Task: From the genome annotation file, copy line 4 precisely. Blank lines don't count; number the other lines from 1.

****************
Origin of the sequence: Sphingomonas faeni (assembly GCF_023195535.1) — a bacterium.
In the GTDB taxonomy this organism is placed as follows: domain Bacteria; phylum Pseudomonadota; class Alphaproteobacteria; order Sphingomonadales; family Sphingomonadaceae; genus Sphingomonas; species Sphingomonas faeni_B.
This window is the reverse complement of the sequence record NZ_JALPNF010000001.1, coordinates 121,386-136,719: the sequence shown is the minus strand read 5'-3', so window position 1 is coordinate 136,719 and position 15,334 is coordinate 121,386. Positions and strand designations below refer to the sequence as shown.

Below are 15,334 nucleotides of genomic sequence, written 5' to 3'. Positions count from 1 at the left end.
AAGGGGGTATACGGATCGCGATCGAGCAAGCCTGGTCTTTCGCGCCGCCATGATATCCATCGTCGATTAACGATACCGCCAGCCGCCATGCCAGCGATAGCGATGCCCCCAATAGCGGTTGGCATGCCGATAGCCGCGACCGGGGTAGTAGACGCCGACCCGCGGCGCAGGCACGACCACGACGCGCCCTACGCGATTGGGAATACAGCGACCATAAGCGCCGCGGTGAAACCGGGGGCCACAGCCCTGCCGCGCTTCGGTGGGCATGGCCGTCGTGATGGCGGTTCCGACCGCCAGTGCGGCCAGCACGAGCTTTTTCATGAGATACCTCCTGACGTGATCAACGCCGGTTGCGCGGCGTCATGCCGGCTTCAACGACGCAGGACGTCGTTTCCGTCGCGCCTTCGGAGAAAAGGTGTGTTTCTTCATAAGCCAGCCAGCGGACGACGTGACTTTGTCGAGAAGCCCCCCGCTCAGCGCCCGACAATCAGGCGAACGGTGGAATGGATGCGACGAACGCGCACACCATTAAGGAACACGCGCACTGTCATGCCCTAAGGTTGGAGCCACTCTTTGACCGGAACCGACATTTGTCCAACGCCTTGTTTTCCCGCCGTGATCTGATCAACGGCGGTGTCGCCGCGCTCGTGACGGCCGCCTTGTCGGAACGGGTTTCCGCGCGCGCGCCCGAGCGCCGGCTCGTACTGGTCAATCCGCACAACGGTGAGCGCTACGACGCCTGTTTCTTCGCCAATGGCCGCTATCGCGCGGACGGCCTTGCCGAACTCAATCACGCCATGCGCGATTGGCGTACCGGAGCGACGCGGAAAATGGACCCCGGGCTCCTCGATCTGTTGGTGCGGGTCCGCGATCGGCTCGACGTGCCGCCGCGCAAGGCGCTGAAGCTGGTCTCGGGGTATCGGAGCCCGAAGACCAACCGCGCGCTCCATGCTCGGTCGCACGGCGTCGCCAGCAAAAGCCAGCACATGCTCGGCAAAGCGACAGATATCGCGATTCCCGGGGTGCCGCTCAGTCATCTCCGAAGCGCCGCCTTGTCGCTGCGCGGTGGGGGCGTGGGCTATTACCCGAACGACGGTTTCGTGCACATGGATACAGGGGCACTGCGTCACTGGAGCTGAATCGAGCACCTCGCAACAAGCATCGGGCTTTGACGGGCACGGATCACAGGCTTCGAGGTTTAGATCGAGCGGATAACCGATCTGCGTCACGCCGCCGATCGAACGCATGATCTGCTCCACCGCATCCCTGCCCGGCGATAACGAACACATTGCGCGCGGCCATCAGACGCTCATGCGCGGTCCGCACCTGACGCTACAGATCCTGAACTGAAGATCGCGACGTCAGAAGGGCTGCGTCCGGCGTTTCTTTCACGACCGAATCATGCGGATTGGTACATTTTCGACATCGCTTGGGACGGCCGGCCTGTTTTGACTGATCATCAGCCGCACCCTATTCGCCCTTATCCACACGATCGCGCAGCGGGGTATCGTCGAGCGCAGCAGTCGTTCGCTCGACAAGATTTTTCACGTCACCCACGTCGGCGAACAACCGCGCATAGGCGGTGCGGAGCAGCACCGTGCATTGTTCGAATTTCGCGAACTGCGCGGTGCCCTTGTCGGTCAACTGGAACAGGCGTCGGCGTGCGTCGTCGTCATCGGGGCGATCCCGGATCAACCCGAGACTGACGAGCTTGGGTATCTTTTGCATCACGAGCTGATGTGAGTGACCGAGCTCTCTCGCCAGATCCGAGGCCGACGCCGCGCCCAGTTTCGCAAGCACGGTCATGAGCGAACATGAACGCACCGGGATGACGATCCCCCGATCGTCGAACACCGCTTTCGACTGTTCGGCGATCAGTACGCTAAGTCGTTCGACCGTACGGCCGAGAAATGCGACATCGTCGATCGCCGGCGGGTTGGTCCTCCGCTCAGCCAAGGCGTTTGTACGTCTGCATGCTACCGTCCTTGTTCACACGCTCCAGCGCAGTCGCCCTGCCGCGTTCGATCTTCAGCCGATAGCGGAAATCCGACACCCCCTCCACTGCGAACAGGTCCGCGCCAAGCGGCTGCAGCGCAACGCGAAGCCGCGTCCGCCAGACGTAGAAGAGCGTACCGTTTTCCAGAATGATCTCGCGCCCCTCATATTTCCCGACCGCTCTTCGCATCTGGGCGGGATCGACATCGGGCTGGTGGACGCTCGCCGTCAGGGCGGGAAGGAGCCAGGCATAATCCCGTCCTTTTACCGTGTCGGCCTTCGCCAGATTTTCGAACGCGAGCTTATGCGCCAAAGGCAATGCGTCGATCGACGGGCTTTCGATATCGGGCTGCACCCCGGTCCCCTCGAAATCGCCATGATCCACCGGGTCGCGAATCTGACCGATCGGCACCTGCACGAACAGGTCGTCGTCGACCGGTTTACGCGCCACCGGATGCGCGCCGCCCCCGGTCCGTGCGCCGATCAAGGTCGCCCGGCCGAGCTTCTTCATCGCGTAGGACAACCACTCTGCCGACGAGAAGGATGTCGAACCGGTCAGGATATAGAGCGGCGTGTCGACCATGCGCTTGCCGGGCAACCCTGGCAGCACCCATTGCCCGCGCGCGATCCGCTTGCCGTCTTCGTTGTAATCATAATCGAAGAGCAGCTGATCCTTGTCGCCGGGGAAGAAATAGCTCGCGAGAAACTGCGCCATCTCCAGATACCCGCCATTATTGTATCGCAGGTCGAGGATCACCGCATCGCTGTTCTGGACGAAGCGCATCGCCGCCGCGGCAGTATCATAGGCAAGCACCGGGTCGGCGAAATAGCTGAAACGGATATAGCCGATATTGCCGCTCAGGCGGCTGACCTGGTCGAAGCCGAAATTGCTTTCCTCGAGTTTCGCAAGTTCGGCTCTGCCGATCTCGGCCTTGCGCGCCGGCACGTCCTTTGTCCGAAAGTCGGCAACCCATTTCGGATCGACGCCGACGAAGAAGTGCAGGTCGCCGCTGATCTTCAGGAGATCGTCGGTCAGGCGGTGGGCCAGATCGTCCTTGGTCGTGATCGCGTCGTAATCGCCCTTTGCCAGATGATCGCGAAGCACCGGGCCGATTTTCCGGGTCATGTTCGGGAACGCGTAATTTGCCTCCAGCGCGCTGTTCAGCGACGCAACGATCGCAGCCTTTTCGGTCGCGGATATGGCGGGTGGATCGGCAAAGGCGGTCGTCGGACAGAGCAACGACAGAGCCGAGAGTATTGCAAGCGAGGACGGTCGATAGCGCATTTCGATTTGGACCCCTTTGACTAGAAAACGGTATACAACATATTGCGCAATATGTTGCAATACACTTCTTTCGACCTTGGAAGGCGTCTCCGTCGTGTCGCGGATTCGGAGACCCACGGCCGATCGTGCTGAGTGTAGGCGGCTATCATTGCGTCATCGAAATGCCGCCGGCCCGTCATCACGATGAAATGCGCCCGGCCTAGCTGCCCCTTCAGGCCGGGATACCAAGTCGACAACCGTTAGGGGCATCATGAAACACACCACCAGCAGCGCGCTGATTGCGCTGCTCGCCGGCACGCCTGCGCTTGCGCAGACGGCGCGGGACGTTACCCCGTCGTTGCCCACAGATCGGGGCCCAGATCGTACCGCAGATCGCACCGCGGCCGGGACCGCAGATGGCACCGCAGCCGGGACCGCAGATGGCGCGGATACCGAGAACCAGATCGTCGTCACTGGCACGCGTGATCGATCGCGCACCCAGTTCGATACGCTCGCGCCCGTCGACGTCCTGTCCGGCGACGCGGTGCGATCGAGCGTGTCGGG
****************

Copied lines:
Below are 15,334 nucleotides of genomic sequence, written 5' to 3'. Positions count from 1 at the left end.